Written By: Kev Morris
Let me start off by saying this, Slim Jesus this isn’t your fault. You aren’t to blame for the mass appropriation of a genre of music that has penetrated middle America. I’m not quite sure of your background, you may have grown up in some unfavorable circumstances seeing how you are from Ohio and there are a laundry list of financial woes that has hit that region now known as the “Rust Belt”. And I also respect the fact that you yourself admitted that the music you make is purely out of appreciation for the genre and not in any way indicative of the lifestyle you actually lead. But you are representative of a dilemma in hip-hop where authenticity and realism is compromised by people like you who abstract the reality of this music. But lemme back up a bit and really lay out the issue at hand.
We’re here to talk about the hip-hop sub genre of “drill” music which falls under the larger umbrella of “trap” music which has its roots in Southern based hip-hop. Drill comes out of Chicago, primarily the Southside of the city and is characterized by the gritty, violent, and graphic nature of the lyrics over slowed trap-like beats. Rappers like Chief Keef, Lil Durk, Lil Bibby and Lil Reese popularized drill on a mainstream scale dating back to about 2012. This was a sharp break from the hip-hop that people were accustomed to hearing out of Chicago from rappers like Common, Kanye West, Lupe Fiasco, and Twista. Drill came on the scene at a time when Chicago was undergoing demographic transformations with the gentrification of many areas around the city and was reflective of the chaos brought about by the dislocation of many poor working-class families.
“Chiraq” became the new name of the city which saw countless acts of violence and the reporting of this violence on loop throughout different media outlets. The reality of what was going on in Chicago was vividly represented by rappers like Chief Keef who for better or worse shed light on the mentality of black youth in the city amidst the heightened violence of the last few years. Drill music in all of its violence and underlying despair raised some serious questions about the quality of life experienced by Southsiders in one of America’s most vibrant cities. Drill music is or was representative of a rap phenomenon growing out of the experience of one of America’s most marginalized and alienated groups – poor young black men.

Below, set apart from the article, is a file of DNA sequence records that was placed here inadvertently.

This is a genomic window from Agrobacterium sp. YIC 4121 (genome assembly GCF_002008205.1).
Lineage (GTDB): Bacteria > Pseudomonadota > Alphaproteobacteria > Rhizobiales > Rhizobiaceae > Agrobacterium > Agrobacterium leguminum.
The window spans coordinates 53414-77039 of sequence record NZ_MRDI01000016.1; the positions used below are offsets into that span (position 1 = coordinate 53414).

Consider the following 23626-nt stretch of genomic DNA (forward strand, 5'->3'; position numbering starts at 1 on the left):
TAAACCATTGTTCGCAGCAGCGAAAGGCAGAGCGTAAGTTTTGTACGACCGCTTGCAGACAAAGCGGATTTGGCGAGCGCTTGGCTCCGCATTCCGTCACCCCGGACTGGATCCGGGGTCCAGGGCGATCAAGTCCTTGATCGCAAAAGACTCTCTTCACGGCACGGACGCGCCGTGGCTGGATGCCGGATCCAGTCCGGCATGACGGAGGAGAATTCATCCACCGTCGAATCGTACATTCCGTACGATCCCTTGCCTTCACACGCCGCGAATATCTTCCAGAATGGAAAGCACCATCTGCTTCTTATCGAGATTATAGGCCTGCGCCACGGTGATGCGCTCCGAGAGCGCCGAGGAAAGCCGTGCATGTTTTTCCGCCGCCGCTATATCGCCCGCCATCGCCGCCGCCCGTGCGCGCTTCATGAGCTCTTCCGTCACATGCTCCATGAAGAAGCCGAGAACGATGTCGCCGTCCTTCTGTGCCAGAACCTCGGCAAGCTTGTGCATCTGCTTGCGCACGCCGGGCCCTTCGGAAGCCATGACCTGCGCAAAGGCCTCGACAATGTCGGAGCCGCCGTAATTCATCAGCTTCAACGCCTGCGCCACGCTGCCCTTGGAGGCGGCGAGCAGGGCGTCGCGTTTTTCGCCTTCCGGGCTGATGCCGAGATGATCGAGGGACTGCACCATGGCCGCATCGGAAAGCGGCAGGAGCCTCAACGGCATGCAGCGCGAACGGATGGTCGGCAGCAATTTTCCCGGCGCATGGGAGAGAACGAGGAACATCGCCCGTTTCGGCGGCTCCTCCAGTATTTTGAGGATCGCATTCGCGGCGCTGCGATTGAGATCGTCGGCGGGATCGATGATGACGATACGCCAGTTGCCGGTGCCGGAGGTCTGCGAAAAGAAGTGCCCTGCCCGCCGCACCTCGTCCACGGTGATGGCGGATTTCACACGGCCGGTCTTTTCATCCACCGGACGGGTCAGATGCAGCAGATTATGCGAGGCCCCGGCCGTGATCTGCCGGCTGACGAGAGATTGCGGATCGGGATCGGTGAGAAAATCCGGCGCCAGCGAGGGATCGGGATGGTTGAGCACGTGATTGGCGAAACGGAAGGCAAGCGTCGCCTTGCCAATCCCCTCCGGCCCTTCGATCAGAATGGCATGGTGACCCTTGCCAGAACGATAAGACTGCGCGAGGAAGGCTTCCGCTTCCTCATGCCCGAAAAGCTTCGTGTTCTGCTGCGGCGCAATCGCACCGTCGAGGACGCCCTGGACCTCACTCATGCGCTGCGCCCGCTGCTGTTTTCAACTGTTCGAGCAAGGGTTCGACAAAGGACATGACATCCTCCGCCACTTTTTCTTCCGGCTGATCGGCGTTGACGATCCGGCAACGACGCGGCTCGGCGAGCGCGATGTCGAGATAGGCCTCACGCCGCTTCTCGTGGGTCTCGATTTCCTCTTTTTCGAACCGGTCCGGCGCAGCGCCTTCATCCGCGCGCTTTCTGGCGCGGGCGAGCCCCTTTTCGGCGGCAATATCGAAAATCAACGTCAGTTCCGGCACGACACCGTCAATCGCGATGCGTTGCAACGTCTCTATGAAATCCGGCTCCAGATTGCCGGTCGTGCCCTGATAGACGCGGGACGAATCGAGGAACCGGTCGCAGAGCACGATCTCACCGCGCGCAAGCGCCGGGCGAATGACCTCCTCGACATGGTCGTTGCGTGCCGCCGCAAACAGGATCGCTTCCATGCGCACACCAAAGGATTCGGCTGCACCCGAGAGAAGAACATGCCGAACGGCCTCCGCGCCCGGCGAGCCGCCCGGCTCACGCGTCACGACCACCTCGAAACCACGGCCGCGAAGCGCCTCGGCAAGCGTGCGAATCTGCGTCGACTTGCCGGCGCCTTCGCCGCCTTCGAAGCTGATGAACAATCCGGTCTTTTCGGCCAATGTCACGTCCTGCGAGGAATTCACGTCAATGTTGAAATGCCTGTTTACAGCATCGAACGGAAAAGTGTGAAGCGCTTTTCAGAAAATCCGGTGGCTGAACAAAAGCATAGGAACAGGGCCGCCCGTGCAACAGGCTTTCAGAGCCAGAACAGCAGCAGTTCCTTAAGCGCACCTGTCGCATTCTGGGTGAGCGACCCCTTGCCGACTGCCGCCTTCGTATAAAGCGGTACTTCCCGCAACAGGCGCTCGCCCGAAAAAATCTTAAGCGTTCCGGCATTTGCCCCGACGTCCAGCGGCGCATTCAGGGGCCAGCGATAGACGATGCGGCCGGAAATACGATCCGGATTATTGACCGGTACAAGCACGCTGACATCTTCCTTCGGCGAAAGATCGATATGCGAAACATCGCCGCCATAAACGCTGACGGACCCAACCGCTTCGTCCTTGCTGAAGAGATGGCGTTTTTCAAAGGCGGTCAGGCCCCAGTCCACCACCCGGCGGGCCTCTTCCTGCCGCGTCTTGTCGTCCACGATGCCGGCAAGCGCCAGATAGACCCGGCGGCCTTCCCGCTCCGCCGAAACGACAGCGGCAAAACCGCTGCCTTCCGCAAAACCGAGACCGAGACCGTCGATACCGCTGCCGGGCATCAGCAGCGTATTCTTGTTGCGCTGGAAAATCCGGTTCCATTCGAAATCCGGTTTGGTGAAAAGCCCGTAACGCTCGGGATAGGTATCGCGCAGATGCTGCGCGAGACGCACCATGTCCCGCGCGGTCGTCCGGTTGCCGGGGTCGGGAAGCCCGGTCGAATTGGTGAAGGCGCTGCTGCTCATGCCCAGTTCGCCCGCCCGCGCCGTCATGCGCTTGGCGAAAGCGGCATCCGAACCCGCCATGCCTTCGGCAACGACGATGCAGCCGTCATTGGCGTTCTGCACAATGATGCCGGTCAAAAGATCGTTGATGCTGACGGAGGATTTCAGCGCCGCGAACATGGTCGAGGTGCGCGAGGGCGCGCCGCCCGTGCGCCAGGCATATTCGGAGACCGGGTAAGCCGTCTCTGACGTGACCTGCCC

Fast forward to 2015 and the drill music world was taken by storm by the incomparable Slim Jesus. With his debut single “Drill Time” (https://www.youtube.com/watch?v=ZRo48zg2iyU) makin’ crazy waves on WorldStar and YouTube, the questions about the reality that was attached to drill music had been white washed – pun intended. This is another case where a style of hip-hop that had initially formed as a direct response to social conditions was appropriated and depoliticized. This isn’t to say that Chief Keef, Durk, or Reese were politically conscious, but the graphic nature of their music was certainly reflective of something really happening on the streets of Chicago. Insofar as that is true, it carried some major social and political implications. But now with Slim Jesus, Drill’s lord and savior, those conditions have been overshadowed by the spectacle of listening to some scrawny white kid from Ohio rap about a lifestyle not his own. And granted this isn’t the first time a rapper (black or white) has rapped about something he/she hasn’t really done before, but this is interesting in that the nature of drill is so Chicago, so specific to a certain experience, that to hear or watch this kid rap about gang life, guns, and money is really off putting.
But Slim Jesus does offer the opportunity to engage some important questions around the topic of authenticity in hip-hop. The fact that he openly admits to not living the life he raps about calls into question the truth behind the stories most of these rappers are presenting today. I mean, how important is authenticity when you can become a YouTube sensation by riding the wave of a popular rap style and where one’s content does not have to match one’s real life experience? We are left with the dilution of reality in the music. The messages being purported through drill tracks reflect real life issues surrounding urban poverty, gang violence, and homicide crisis. When we listen to music appropriated by rappers like Slim Jesus we are also undermining if not completely ignoring the social and political issues at hand. Slim Jesus makes drill music into surface level entertainment that is not grounded in any real experience. I’m not saying I’m all for the violence and rage that comes out of the drill scene, but I see the potential of using the negatives of this music to shed light on larger issues facing Chicago. But with the appropriation of drill happening now the prospects of that are Slim… Jesus help us.